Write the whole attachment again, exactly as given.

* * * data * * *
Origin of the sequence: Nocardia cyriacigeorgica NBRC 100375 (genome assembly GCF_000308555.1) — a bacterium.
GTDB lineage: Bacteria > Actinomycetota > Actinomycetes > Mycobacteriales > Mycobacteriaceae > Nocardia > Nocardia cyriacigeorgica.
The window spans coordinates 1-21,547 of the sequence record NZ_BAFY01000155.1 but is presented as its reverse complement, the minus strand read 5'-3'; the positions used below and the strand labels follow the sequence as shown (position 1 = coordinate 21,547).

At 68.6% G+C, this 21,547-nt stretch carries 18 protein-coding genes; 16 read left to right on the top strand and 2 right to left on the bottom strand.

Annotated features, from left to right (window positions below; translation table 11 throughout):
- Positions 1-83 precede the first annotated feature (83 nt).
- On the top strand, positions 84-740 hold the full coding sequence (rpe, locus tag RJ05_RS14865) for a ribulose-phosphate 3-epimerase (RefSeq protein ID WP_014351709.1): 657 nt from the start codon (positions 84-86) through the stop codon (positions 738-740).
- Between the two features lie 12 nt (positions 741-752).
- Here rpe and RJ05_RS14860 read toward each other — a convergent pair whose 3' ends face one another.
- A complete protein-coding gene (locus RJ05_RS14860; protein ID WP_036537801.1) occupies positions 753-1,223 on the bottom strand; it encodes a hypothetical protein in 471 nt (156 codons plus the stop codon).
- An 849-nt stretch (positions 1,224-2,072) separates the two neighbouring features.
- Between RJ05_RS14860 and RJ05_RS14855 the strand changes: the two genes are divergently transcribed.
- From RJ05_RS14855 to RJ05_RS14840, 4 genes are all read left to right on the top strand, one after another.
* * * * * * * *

Origin of the sequence: Nocardia cyriacigeorgica NBRC 100375 (genome assembly GCF_000308555.1) — a bacterium.
GTDB lineage: Bacteria > Actinomycetota > Actinomycetes > Mycobacteriales > Mycobacteriaceae > Nocardia > Nocardia cyriacigeorgica.
The window spans coordinates 1-21,547 of the sequence record NZ_BAFY01000155.1 but is presented as its reverse complement, the minus strand read 5'-3'; the positions used below and the strand labels follow the sequence as shown (position 1 = coordinate 21,547).

At 68.6% G+C, this 21,547-nt stretch carries 18 protein-coding genes; 16 read left to right on the top strand and 2 right to left on the bottom strand.

Annotated features, from left to right (window positions below; translation table 11 throughout):
- Positions 1-83 precede the first annotated feature (83 nt).
- On the top strand, positions 84-740 hold the full coding sequence (rpe, locus tag RJ05_RS14865) for a ribulose-phosphate 3-epimerase (RefSeq protein ID WP_014351709.1): 657 nt from the start codon (positions 84-86) through the stop codon (positions 738-740).
- Between the two features lie 12 nt (positions 741-752).
- Here rpe and RJ05_RS14860 read toward each other — a convergent pair whose 3' ends face one another.
- A complete protein-coding gene (locus RJ05_RS14860; protein ID WP_036537801.1) occupies positions 753-1,223 on the bottom strand; it encodes a hypothetical protein in 471 nt (156 codons plus the stop codon).
- An 849-nt stretch (positions 1,224-2,072) separates the two neighbouring features.
- Between RJ05_RS14860 and RJ05_RS14855 the strand changes: the two genes are divergently transcribed.
- From RJ05_RS14855 to RJ05_RS14840, 4 genes are all read left to right on the top strand, one after another.